An easy-to-use smart switch with a limited but well thought-out set of features. The D-Link EasySmart DES-1100-24 should fit most of the needs of small businesses, and at a very attractive price.
Simple menu; quiet; loopback detection; port-based VLANs
DHCP disabled by default
£98 + VAT
24-port 10/100Mbit/s smart switch; Dimensions 280 x 125 x 44mm; Power consumption: 7.68W
Smart switches, which offer web-based traffic management, are intended as a cost-effective solution for smaller businesses looking for basic Layer 2/3 management capabilities without the expense of a fully-managed switch. Although they've been around for several years, the commoditisation of the core silicon is driving prices ever closer to that of unmanaged models.
D-Link's latest 24-port EasySmart model is a 1U rack-mountable 10/100Mbit/s switch for just under £100, making it even more attractive to cash-strapped SMEs. But smart switches live or die on how easy they are to use – after all, one of the key selling points is that you don't need users trained in configuring complex devices via a command line.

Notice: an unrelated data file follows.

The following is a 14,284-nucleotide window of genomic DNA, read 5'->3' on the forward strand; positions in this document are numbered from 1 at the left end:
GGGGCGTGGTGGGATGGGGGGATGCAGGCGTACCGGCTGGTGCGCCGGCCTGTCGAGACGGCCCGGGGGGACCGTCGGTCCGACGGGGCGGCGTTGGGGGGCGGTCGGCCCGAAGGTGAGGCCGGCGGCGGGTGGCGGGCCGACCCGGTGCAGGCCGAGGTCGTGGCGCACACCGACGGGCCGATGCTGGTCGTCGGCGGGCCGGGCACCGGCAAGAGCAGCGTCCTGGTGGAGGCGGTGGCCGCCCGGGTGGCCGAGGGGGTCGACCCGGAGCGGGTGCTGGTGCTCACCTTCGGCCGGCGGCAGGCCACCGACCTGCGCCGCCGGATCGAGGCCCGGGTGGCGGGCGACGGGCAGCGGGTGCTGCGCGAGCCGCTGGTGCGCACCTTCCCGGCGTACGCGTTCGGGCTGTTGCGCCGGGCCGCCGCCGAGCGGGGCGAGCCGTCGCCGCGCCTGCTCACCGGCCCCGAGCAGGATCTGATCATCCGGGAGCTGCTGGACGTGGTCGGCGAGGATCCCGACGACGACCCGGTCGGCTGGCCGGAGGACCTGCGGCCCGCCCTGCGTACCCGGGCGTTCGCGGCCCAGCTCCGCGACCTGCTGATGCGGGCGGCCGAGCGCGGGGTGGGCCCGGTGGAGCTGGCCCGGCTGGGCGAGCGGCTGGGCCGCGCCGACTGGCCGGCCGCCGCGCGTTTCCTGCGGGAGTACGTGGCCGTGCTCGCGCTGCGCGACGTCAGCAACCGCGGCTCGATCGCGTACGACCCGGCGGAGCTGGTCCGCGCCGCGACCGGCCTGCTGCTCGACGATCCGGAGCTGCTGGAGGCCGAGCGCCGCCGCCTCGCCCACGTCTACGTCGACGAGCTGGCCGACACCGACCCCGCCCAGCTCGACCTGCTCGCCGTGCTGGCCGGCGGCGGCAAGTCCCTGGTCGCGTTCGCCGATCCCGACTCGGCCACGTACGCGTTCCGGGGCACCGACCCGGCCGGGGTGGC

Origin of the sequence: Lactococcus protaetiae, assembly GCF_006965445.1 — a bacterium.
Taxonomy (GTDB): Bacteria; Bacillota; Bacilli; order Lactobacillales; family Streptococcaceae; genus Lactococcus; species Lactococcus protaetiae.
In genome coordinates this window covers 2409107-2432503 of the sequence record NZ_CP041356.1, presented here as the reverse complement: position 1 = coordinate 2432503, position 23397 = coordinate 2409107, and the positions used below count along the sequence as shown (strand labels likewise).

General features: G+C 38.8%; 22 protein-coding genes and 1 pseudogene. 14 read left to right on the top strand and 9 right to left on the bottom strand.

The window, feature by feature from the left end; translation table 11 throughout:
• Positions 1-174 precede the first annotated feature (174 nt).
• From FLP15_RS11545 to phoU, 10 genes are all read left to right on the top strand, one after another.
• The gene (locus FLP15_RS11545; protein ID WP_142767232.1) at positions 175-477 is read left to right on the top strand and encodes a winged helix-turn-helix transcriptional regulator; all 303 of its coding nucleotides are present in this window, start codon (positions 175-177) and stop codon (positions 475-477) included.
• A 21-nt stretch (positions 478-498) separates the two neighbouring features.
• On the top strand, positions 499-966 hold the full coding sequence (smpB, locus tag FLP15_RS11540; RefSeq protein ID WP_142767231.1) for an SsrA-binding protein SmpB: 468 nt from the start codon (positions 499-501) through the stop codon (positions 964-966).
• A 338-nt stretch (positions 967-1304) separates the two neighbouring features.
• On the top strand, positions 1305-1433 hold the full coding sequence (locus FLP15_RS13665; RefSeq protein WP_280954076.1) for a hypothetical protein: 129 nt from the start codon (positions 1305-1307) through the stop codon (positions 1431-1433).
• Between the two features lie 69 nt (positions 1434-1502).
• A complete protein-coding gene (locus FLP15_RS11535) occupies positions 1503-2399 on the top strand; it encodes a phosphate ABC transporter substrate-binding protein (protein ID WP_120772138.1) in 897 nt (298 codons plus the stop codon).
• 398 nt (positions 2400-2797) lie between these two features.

Smart switches should operate as a normal unmanaged switch requiring no configuration when you plug it in. The DES-1100-24 does this, but to access the web management interface proved troublesome. It ships with a default fixed IP address of 10.90.90.90, so to enable DHCP you need to connect to it with a PC set to the same domain – using DHCP if a suitable server is found would be a more sensible option, especially given the target SME market.
That niggle aside, the web interface is admirably clear and simple. Most users will probably head straight to the QoS features, where you can implement per-port 802.1p priority levels and bandwidth control.
The interface is fairly jargon-free, but lacks any help facility – for that you need to open up the PDF manual, which is reasonably detailed but does assume a fair amount of background knowledge.
Virtual LAN (VLAN) setup is extremely simple if you choose the port-based VLAN option. You click checkboxes for the member ports and give it a name.
Alternatively, you can use 802.1Q VLANs, which is obviously a little more involved. For smaller companies with limited expertise, port-based VLANs are a good compromise. Each port can be assigned to a separate VLAN if needed.